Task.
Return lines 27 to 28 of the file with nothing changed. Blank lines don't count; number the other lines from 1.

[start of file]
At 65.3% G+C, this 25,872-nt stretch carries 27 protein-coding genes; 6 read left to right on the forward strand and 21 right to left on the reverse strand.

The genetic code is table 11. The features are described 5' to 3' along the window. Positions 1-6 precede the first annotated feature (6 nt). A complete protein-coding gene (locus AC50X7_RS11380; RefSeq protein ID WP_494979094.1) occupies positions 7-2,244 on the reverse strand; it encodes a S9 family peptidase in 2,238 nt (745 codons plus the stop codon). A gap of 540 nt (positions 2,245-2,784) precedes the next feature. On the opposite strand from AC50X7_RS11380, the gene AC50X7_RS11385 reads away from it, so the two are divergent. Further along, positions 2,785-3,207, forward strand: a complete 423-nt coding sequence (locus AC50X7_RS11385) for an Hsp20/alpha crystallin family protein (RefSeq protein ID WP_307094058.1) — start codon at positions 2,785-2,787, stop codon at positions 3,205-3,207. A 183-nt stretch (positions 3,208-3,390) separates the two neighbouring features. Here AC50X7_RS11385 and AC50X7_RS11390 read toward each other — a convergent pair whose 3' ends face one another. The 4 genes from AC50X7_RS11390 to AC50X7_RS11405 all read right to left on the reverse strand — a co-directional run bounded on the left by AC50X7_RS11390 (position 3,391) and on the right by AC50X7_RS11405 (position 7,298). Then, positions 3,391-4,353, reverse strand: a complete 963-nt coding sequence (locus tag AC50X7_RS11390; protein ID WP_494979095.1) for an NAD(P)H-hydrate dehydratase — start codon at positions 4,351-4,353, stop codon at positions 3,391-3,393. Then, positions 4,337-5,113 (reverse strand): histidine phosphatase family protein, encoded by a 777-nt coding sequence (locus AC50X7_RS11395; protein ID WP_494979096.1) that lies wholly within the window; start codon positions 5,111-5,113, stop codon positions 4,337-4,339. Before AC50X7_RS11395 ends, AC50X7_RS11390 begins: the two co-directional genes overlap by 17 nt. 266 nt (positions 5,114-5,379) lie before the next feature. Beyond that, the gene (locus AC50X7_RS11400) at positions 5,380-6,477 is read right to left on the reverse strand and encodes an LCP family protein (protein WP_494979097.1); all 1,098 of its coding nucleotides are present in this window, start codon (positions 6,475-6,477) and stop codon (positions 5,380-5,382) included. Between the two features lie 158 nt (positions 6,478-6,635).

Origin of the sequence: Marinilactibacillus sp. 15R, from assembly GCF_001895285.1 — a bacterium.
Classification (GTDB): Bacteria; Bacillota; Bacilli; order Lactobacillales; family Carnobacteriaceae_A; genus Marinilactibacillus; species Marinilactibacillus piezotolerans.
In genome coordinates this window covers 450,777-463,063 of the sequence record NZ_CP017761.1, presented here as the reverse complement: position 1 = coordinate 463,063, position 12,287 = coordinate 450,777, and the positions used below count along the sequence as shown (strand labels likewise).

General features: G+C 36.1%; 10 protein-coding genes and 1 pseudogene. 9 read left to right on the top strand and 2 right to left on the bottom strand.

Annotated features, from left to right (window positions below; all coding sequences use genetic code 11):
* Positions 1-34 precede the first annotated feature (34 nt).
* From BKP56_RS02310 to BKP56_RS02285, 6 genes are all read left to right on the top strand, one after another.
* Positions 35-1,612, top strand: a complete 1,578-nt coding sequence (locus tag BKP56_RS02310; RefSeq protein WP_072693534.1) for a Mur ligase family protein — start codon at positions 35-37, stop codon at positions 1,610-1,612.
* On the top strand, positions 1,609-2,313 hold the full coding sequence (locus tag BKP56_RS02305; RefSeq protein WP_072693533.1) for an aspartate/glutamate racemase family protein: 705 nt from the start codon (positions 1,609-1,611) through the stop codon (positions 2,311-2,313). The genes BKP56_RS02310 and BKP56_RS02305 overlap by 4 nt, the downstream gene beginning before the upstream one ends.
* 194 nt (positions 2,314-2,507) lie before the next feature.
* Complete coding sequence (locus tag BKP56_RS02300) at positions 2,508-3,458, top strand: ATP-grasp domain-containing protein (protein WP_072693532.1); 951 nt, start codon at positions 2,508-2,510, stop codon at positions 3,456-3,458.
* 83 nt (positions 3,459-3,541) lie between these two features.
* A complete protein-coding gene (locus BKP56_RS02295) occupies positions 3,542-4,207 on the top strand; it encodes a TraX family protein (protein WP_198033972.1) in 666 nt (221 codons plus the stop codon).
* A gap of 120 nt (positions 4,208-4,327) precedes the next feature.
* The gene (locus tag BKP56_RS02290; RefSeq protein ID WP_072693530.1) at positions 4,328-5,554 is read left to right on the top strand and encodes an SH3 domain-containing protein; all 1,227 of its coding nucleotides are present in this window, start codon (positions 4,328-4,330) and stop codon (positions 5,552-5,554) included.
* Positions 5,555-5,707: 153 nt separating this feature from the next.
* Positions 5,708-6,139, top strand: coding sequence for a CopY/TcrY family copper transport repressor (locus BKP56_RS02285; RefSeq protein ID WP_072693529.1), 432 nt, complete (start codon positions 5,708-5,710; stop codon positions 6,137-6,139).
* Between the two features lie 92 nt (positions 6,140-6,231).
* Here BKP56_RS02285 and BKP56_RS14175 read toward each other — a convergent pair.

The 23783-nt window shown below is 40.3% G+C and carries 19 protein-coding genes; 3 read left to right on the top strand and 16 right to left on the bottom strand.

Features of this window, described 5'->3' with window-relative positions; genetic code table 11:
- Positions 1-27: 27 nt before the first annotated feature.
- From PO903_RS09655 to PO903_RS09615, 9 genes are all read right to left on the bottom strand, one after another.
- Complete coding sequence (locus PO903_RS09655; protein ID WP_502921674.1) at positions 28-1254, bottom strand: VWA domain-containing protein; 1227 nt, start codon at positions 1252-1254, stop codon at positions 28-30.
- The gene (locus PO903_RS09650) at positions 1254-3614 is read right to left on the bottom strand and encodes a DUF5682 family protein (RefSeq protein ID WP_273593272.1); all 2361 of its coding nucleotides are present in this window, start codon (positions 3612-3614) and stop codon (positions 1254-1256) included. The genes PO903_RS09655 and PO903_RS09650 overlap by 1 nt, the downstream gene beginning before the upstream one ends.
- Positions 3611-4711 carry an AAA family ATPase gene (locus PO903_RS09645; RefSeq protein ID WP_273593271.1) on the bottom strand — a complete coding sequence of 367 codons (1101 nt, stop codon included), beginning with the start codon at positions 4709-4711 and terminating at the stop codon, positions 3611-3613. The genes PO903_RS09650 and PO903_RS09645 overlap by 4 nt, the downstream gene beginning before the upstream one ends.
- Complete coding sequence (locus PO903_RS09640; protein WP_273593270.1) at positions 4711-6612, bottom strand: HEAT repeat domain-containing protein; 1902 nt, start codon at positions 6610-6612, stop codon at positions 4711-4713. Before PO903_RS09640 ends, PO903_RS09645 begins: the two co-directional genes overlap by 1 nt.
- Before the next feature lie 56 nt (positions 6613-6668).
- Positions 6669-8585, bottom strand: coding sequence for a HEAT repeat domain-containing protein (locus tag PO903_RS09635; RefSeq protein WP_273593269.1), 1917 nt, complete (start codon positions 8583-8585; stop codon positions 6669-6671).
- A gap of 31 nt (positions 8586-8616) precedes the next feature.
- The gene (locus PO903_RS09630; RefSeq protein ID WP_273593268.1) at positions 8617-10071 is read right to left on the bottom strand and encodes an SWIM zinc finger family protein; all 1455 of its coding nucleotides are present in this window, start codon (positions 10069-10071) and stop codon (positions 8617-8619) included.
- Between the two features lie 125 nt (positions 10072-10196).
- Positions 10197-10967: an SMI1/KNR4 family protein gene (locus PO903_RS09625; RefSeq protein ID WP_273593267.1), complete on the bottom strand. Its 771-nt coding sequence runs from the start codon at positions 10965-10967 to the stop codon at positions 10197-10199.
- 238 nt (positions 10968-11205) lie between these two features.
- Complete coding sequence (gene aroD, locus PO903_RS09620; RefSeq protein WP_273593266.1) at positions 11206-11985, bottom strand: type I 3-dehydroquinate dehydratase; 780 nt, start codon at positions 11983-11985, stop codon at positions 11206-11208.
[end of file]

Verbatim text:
- The gene (locus PO903_RS09650) at positions 1254-3614 is read right to left on the bottom strand and encodes a DUF5682 family protein (RefSeq protein ID WP_273593272.1); all 2361 of its coding nucleotides are present in this window, start codon (positions 3612-3614) and stop codon (positions 1254-1256) included. The genes PO903_RS09655 and PO903_RS09650 overlap by 1 nt, the downstream gene beginning before the upstream one ends.
- Positions 3611-4711 carry an AAA family ATPase gene (locus PO903_RS09645; RefSeq protein ID WP_273593271.1) on the bottom strand — a complete coding sequence of 367 codons (1101 nt, stop codon included), beginning with the start codon at positions 4709-4711 and terminating at the stop codon, positions 3611-3613. The genes PO903_RS09650 and PO903_RS09645 overlap by 4 nt, the downstream gene beginning before the upstream one ends.